After the Lord Mayor’s show, and all that: this morning, as I signposted yesterday, the odious Quentin Letts (let’s not), who was not taking notes at the presentation given by Lord Justice Leveson yesterday, has offered his routinely dishonest take on proceedings. This is accompanied by the occasional smear, as is obligatory for anyone labouring in the service of Paul Dacre.
Harry Potter and the Gobshite of Arslikhan
Leveson, in the Letts account, “summoned us” – he didn’t, Quent, you had to apply by email for a seat, just like me – to a “windowless room”. With the winter sun outside at a low angle even in the middle of the day, he’d have complained yet louder if it wasn’t. Leveson “entered stage right”. Wrong again, Quent, from where you were sitting it was the left. Minor details, eh?
But do go on. “A smell of garlic filled the room”. It sodding well didn’t, unless it was confined to that front row where you were sitting. Maybe Mail pundits carry some around to ward off marauding facts. Leveson “sat down ... in front of two glasses of clear liquid”. It’s called water, Quent, the same stuff that was being dispensed at the back of the room. You walked past the jugs and glasses to get to your seat.
Never mind, though, Quent’s got a smear up his sleeve: “the old liverspot” he calls Leveson, thus telling his readers that the old boy’s a bit past it. Not as past it as someone who talks of “thumbs intertwined” while the photo used shows nothing of the sort. Nor someone who applied to attend a presentation where he was told there would not be a Q&A, only to whine that Leveson spoke “sans interruption”.
“At the end, several people clapped. One gathers that they were not journalists”. You didn’t bother to check, Quent, did you? Most of the people in my field of vision joined the applause, including the team from Northern and Shell, who as any fule kno have been removed from the jurisdiction of the PCC, Richard Desmond’s principal complaint being the disproportionate influence of Letts’ own editor.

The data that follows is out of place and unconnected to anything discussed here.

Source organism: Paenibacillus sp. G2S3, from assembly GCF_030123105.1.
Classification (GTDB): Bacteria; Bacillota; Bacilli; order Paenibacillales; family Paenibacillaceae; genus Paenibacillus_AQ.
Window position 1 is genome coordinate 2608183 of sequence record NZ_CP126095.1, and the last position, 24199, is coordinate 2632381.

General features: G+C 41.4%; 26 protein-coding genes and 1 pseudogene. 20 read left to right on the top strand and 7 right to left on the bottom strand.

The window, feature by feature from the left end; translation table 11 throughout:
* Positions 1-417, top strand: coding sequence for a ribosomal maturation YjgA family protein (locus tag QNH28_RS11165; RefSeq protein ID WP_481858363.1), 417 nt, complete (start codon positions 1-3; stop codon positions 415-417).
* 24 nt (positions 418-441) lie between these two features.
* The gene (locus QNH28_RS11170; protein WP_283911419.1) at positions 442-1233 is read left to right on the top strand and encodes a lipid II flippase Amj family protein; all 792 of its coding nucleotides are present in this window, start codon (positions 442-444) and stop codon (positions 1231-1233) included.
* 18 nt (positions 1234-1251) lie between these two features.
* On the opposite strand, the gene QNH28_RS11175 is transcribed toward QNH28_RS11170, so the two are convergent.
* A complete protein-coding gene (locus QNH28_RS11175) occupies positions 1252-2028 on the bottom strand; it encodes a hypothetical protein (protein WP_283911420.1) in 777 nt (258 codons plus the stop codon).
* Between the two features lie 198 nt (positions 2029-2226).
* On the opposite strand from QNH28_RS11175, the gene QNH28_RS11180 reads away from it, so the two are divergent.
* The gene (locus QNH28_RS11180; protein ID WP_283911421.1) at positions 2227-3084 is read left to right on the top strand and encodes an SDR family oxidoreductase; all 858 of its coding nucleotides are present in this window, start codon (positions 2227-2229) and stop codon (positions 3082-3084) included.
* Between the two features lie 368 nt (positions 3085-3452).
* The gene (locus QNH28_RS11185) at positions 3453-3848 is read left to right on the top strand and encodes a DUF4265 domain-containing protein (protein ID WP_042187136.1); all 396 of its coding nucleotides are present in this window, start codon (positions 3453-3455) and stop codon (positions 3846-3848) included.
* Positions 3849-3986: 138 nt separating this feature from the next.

Quent also fails to mention the Hacked Off people. It’s not as if he couldn’t see them: Evan Harris, Hugh Grant, the Dowlers and Dr Kate McCann (sitting together across the aisle) were easily picked out by the camera to Letts’ right, and he looked around to his left regularly to talk to a bloke in the second row. If he wanted to know the source of that applause, it was literally right in front of him.
Then there is a final whiff of bullshit: “After that ... we cartwheeled back to the Commons”. No you didn’t – you queued for the lifts (just like I did) before shuffling out the door to the sight of an unfeasibly large number of long lenses. But, like me, none of them would have been interested in Quentin Letts. They were there to record the sight of the victims – the ones Quent doesn’t bother mentioning.
After all, Dacre wouldn’t like that from an obedient hack. No change there, then.